The 28-year-old certainly has had a rough go of things with Pittsburgh, but the once top 20 prospect in the Pirates system showed promise as a rookie in 2017. Chicago is hoping that a change of scenery is what Williams needs, and maybe a new organization can unlock Williams potential.
Quintana had his moments with the Cubs, but no one will argue the Cubs lost that trade with the White Sox. Quintana appeared in just two games after having surgery on a freak injury in June last season. Mills was the primary fill-in for Quintana last season and will be given the opportunity to do that again this season. Other names like Adbert Alzolay, Shelby Miller, Kohl Franklin, Tyson Miller, and Cory Abbott will be given the opportunity to take over Quintana's role in the rotation.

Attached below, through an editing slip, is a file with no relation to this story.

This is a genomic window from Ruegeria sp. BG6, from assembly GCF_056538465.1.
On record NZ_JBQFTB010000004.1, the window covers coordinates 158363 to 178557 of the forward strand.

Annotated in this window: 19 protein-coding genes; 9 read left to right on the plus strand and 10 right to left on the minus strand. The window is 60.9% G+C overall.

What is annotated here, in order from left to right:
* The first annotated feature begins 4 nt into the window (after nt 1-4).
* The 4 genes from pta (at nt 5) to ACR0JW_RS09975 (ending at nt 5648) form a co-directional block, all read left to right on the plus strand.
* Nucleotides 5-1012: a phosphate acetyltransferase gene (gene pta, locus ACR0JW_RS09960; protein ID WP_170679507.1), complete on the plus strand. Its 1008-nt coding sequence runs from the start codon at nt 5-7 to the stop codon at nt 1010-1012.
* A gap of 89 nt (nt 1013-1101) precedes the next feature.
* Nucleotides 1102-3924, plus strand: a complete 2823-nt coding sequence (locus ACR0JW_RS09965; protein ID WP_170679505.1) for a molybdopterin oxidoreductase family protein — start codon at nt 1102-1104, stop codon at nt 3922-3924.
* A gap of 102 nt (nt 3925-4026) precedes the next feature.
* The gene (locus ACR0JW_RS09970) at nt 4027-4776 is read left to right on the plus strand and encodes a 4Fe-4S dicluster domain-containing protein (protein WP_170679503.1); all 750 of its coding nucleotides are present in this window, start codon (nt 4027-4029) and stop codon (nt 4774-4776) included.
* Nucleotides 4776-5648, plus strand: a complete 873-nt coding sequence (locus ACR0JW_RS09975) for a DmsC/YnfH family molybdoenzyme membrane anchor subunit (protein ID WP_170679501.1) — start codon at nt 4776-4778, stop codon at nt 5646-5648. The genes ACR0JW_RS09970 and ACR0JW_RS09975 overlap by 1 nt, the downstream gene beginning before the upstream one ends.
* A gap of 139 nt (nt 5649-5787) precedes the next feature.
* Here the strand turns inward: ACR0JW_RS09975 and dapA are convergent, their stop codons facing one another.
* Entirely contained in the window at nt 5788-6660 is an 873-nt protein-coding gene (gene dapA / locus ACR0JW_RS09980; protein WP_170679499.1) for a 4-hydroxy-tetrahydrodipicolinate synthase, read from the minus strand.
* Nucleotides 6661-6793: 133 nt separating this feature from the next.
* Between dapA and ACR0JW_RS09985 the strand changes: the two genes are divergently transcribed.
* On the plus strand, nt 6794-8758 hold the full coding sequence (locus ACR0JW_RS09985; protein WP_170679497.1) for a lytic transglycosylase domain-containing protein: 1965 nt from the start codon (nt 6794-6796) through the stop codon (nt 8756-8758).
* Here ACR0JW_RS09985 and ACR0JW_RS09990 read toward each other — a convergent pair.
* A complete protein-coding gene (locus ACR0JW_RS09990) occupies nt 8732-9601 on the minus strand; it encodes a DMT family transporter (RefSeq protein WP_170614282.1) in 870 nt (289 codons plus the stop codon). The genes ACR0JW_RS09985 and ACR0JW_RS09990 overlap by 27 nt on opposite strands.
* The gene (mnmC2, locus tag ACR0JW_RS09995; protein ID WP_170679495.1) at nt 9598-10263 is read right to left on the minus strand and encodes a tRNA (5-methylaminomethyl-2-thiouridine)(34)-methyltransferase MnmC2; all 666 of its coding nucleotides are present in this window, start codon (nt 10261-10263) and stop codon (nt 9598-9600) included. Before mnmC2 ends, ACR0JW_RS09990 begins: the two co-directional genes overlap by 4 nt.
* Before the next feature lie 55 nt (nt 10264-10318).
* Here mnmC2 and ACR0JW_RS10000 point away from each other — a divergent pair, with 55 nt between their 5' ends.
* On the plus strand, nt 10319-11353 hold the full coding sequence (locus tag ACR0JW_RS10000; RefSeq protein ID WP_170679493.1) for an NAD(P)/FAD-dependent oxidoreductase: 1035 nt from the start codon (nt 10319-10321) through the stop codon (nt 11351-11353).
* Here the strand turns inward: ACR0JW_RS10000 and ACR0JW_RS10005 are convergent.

On paper, one may look at this roster and think the Cubs are in a worse position than they were last year. Last year's team is the same as this year's team, and I would argue that this year's team has more potential. The Cubs are coming off a season in which they went 34-26 and won the NL Central. They were on pace for an 87-win season.
While PECOTA does not like the Cubs' chances this season, I do think they will compete for at worst a wildcard berth. 90 wins may be a little steep, but this team still has the talent to win 85-88 games, which will land them in post-season contention yet again.